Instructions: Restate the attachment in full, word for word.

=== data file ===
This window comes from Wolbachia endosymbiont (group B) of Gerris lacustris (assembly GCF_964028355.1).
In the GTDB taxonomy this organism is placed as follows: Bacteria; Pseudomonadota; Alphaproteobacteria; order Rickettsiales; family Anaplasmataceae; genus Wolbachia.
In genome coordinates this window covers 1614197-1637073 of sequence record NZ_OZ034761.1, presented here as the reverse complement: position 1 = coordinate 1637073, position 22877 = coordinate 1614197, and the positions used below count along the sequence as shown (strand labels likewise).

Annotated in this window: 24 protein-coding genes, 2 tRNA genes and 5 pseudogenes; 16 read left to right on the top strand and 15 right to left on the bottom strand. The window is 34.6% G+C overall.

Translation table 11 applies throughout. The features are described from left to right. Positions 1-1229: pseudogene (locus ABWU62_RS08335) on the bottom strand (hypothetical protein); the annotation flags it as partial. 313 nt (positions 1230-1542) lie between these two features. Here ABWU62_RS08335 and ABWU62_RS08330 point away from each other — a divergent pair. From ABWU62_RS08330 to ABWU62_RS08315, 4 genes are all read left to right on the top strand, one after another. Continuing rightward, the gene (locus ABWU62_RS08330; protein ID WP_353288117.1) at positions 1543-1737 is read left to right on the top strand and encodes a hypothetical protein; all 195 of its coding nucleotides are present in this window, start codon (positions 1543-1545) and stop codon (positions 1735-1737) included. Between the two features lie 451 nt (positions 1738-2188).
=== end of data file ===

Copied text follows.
This window comes from Wolbachia endosymbiont (group B) of Gerris lacustris (assembly GCF_964028355.1).
In the GTDB taxonomy this organism is placed as follows: Bacteria; Pseudomonadota; Alphaproteobacteria; order Rickettsiales; family Anaplasmataceae; genus Wolbachia.
In genome coordinates this window covers 1614197-1637073 of sequence record NZ_OZ034761.1, presented here as the reverse complement: position 1 = coordinate 1637073, position 22877 = coordinate 1614197, and the positions used below count along the sequence as shown (strand labels likewise).

Annotated in this window: 24 protein-coding genes, 2 tRNA genes and 5 pseudogenes; 16 read left to right on the top strand and 15 right to left on the bottom strand. The window is 34.6% G+C overall.

Translation table 11 applies throughout. The features are described from left to right. Positions 1-1229: pseudogene (locus ABWU62_RS08335) on the bottom strand (hypothetical protein); the annotation flags it as partial. 313 nt (positions 1230-1542) lie between these two features. Here ABWU62_RS08335 and ABWU62_RS08330 point away from each other — a divergent pair. From ABWU62_RS08330 to ABWU62_RS08315, 4 genes are all read left to right on the top strand, one after another. Continuing rightward, the gene (locus ABWU62_RS08330; protein ID WP_353288117.1) at positions 1543-1737 is read left to right on the top strand and encodes a hypothetical protein; all 195 of its coding nucleotides are present in this window, start codon (positions 1543-1545) and stop codon (positions 1735-1737) included. Between the two features lie 451 nt (positions 1738-2188).